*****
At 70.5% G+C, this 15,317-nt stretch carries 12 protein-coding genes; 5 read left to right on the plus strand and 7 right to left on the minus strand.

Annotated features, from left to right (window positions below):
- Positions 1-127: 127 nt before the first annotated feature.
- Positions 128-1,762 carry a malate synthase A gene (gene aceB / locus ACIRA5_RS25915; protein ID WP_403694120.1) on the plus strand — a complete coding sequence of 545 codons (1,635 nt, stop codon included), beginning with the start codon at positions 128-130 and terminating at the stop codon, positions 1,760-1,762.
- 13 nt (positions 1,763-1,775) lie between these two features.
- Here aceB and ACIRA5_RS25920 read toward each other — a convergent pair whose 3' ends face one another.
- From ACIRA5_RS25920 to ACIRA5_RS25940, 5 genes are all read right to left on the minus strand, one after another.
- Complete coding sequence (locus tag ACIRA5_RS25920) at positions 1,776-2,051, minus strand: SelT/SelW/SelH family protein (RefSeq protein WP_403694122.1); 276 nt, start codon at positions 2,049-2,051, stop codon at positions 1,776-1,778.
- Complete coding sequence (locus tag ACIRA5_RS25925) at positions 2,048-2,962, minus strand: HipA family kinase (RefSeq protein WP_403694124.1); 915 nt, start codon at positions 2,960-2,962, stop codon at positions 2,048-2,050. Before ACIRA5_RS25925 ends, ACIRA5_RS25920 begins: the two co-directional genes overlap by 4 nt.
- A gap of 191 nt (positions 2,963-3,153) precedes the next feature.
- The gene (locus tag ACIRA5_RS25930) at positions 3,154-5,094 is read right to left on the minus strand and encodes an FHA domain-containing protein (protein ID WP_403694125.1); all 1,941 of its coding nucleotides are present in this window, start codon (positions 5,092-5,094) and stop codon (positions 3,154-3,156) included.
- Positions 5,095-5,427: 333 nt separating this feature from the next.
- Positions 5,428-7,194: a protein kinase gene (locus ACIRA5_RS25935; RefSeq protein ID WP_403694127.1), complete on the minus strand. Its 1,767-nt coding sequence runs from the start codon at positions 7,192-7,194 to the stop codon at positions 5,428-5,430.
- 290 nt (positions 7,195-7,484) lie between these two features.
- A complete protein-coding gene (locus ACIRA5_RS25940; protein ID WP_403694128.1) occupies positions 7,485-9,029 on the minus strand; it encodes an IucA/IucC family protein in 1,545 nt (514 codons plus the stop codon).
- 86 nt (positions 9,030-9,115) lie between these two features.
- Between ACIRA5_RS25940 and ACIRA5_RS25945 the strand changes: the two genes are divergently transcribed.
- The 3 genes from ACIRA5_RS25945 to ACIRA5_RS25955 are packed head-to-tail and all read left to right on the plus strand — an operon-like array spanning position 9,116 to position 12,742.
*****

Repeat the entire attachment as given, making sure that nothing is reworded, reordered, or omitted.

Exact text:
At 70.5% G+C, this 15,317-nt stretch carries 12 protein-coding genes; 5 read left to right on the plus strand and 7 right to left on the minus strand.

Annotated features, from left to right (window positions below):
- Positions 1-127: 127 nt before the first annotated feature.
- Positions 128-1,762 carry a malate synthase A gene (gene aceB / locus ACIRA5_RS25915; protein ID WP_403694120.1) on the plus strand — a complete coding sequence of 545 codons (1,635 nt, stop codon included), beginning with the start codon at positions 128-130 and terminating at the stop codon, positions 1,760-1,762.
- 13 nt (positions 1,763-1,775) lie between these two features.
- Here aceB and ACIRA5_RS25920 read toward each other — a convergent pair whose 3' ends face one another.
- From ACIRA5_RS25920 to ACIRA5_RS25940, 5 genes are all read right to left on the minus strand, one after another.
- Complete coding sequence (locus tag ACIRA5_RS25920) at positions 1,776-2,051, minus strand: SelT/SelW/SelH family protein (RefSeq protein WP_403694122.1); 276 nt, start codon at positions 2,049-2,051, stop codon at positions 1,776-1,778.
- Complete coding sequence (locus tag ACIRA5_RS25925) at positions 2,048-2,962, minus strand: HipA family kinase (RefSeq protein WP_403694124.1); 915 nt, start codon at positions 2,960-2,962, stop codon at positions 2,048-2,050. Before ACIRA5_RS25925 ends, ACIRA5_RS25920 begins: the two co-directional genes overlap by 4 nt.
- A gap of 191 nt (positions 2,963-3,153) precedes the next feature.
- The gene (locus tag ACIRA5_RS25930) at positions 3,154-5,094 is read right to left on the minus strand and encodes an FHA domain-containing protein (protein ID WP_403694125.1); all 1,941 of its coding nucleotides are present in this window, start codon (positions 5,092-5,094) and stop codon (positions 3,154-3,156) included.
- Positions 5,095-5,427: 333 nt separating this feature from the next.
- Positions 5,428-7,194: a protein kinase gene (locus ACIRA5_RS25935; RefSeq protein ID WP_403694127.1), complete on the minus strand. Its 1,767-nt coding sequence runs from the start codon at positions 7,192-7,194 to the stop codon at positions 5,428-5,430.
- 290 nt (positions 7,195-7,484) lie between these two features.
- A complete protein-coding gene (locus ACIRA5_RS25940; protein ID WP_403694128.1) occupies positions 7,485-9,029 on the minus strand; it encodes an IucA/IucC family protein in 1,545 nt (514 codons plus the stop codon).
- 86 nt (positions 9,030-9,115) lie between these two features.
- Between ACIRA5_RS25940 and ACIRA5_RS25945 the strand changes: the two genes are divergently transcribed.
- The 3 genes from ACIRA5_RS25945 to ACIRA5_RS25955 are packed head-to-tail and all read left to right on the plus strand — an operon-like array spanning position 9,116 to position 12,742.